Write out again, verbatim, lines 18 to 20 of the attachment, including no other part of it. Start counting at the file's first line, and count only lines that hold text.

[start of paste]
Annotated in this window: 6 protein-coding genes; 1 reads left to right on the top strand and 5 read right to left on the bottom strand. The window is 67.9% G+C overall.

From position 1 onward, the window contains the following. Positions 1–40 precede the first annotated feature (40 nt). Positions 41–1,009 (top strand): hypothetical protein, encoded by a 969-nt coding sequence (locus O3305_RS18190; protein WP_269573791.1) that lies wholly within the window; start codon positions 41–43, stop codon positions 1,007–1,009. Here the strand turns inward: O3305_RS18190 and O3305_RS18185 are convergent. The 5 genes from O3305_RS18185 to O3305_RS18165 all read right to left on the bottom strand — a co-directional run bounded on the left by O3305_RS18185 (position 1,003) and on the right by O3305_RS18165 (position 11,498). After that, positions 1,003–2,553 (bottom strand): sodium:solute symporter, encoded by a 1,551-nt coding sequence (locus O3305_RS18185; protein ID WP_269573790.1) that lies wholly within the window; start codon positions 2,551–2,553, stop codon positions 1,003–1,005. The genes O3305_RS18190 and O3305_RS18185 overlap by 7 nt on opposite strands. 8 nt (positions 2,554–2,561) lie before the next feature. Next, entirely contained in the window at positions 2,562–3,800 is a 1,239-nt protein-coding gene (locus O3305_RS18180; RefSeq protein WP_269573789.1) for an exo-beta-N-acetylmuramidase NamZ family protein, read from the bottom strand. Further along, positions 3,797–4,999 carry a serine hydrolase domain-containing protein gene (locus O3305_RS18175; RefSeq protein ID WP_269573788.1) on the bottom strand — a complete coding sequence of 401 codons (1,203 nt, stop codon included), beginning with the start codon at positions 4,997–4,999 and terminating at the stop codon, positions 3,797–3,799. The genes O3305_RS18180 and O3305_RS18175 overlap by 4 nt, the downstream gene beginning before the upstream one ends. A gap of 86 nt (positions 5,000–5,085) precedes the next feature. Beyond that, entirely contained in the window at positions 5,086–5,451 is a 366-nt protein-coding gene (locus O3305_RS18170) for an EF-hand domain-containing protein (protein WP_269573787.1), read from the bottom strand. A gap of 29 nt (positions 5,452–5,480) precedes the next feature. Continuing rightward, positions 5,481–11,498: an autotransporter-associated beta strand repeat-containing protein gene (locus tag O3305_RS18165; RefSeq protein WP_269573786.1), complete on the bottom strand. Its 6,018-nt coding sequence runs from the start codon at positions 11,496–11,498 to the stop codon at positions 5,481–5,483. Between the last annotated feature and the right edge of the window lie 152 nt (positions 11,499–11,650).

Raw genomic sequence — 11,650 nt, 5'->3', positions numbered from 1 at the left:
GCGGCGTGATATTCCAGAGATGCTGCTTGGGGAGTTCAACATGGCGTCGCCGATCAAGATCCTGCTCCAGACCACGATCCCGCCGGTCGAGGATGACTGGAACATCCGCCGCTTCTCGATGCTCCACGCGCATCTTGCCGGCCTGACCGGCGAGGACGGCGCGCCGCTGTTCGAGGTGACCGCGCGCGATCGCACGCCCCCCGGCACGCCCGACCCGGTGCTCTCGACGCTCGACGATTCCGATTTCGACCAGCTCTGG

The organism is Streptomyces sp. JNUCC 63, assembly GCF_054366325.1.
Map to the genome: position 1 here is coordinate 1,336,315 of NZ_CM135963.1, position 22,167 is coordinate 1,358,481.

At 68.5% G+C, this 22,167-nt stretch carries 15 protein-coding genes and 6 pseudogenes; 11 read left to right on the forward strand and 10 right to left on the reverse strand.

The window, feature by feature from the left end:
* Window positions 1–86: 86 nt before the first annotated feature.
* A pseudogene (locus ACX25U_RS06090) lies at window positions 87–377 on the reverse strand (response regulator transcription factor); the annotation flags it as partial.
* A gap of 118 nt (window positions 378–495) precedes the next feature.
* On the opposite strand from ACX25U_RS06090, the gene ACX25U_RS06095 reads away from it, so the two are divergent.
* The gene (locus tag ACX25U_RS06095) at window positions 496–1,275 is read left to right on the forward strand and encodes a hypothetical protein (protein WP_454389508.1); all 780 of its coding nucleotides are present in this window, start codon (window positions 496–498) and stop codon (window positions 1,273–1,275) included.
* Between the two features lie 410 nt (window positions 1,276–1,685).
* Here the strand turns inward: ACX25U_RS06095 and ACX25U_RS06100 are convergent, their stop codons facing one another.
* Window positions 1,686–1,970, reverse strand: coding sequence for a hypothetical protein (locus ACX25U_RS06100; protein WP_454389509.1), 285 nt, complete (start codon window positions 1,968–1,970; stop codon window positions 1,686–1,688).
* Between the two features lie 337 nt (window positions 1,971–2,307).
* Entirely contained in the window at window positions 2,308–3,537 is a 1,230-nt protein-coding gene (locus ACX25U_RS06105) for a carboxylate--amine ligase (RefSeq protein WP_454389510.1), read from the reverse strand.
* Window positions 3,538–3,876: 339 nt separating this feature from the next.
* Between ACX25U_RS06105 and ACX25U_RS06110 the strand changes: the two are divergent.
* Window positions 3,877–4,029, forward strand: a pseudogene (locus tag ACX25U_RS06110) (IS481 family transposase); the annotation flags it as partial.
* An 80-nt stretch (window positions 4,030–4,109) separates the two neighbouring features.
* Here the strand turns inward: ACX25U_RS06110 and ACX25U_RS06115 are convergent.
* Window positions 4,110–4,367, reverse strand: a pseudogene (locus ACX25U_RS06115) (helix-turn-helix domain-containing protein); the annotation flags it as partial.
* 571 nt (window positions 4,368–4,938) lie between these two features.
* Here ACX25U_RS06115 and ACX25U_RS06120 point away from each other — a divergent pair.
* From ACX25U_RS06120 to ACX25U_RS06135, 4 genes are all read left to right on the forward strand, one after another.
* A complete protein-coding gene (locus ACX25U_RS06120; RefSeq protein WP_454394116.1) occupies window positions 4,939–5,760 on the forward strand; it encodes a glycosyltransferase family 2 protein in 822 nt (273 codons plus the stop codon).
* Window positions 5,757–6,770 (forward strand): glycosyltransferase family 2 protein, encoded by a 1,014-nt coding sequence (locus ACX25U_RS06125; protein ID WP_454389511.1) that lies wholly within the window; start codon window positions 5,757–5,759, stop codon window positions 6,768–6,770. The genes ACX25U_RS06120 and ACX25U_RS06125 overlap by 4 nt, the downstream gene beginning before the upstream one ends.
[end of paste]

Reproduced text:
* Entirely contained in the window at window positions 2,308–3,537 is a 1,230-nt protein-coding gene (locus ACX25U_RS06105) for a carboxylate--amine ligase (RefSeq protein WP_454389510.1), read from the reverse strand.
* Window positions 3,538–3,876: 339 nt separating this feature from the next.
* Between ACX25U_RS06105 and ACX25U_RS06110 the strand changes: the two are divergent.